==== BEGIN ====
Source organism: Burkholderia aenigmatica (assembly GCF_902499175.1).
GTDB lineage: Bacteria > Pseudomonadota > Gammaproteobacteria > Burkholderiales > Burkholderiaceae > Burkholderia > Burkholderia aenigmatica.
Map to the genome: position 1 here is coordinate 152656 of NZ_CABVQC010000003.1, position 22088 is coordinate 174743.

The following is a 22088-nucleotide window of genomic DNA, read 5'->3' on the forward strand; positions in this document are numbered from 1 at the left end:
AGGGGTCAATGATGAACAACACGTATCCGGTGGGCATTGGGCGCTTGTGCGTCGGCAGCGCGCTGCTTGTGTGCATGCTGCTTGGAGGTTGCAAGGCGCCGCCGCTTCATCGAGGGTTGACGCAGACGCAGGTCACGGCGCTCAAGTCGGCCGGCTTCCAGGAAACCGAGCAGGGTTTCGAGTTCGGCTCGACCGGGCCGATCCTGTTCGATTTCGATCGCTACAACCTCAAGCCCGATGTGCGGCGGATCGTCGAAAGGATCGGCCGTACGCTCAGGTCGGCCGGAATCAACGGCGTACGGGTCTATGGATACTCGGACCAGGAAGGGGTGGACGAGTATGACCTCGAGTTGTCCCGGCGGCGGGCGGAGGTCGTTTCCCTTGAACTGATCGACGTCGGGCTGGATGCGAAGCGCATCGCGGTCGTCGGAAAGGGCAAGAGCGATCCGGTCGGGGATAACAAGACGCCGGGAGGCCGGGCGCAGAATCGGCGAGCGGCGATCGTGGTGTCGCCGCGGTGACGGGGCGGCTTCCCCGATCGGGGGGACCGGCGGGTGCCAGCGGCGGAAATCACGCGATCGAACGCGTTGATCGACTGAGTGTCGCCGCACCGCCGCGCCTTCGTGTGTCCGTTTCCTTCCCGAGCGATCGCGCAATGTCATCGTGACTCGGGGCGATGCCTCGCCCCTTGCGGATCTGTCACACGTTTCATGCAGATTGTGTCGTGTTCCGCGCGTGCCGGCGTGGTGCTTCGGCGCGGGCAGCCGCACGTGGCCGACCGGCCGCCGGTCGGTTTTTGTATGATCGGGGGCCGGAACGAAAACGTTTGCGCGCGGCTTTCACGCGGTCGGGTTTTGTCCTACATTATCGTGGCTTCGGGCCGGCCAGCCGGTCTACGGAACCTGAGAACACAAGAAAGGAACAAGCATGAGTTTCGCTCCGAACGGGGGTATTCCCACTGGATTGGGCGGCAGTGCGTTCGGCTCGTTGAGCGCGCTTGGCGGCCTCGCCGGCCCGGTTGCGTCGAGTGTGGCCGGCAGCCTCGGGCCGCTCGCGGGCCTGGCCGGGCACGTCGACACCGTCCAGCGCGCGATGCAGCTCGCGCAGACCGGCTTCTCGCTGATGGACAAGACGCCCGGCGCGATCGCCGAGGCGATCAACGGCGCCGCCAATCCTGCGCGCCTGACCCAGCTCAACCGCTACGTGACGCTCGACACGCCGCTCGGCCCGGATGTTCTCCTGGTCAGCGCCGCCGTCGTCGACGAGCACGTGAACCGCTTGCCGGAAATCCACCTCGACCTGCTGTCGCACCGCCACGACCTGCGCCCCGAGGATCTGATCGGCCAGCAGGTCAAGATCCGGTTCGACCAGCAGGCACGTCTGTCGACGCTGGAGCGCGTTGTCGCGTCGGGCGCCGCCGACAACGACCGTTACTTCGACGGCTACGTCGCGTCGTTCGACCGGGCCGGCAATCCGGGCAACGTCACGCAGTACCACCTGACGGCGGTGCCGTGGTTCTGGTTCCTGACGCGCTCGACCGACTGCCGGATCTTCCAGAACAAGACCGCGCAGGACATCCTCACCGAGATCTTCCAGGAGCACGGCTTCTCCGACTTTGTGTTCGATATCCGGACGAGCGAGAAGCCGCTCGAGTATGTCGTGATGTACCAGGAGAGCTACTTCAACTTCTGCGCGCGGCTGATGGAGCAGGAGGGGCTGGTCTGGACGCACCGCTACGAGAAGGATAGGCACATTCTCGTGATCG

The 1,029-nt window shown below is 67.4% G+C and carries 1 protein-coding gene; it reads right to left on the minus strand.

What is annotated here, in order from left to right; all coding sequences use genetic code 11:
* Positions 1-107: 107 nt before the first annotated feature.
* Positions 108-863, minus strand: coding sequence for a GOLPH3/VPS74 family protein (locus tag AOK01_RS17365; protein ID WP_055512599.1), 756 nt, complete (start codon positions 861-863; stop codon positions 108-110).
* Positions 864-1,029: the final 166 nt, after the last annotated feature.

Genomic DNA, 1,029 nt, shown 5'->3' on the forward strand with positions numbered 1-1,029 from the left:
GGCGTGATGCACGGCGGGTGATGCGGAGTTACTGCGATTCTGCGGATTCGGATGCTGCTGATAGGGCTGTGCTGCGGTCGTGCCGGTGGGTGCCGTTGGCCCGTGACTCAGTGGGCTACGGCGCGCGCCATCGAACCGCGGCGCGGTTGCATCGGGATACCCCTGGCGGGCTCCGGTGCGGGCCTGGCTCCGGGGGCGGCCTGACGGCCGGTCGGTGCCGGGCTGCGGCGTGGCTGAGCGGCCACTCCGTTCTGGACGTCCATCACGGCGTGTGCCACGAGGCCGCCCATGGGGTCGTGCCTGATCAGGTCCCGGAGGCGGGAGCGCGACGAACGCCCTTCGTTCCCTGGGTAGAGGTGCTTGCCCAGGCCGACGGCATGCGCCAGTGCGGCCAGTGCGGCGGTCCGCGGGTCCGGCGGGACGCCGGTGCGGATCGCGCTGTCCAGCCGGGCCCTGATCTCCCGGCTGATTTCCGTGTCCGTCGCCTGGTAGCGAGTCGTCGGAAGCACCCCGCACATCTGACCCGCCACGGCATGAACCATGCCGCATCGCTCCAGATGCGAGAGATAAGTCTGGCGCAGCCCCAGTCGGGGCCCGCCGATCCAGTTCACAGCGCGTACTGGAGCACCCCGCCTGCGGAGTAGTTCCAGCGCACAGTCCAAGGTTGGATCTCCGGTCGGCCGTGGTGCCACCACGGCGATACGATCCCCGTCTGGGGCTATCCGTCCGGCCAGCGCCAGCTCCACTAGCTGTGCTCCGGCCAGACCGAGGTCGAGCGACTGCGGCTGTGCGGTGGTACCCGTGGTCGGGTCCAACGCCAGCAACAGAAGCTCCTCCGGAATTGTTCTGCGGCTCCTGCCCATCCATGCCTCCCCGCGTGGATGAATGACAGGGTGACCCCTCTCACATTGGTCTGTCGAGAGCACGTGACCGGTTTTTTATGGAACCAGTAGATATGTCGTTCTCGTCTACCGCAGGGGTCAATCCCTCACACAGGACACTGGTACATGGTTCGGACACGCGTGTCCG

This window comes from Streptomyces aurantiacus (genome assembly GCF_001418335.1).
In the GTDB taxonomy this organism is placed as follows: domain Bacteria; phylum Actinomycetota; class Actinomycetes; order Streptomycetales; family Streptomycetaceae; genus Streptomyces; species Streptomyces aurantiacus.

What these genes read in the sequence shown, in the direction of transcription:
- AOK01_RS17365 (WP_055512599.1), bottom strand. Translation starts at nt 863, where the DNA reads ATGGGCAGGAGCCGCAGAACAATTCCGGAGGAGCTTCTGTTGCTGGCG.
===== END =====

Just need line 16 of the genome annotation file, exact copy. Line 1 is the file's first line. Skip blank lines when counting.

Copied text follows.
- AOK01_RS17365 (WP_055512599.1), bottom strand. Translation starts at nt 863, where the DNA reads ATGGGCAGGAGCCGCAGAACAATTCCGGAGGAGCTTCTGTTGCTGGCG.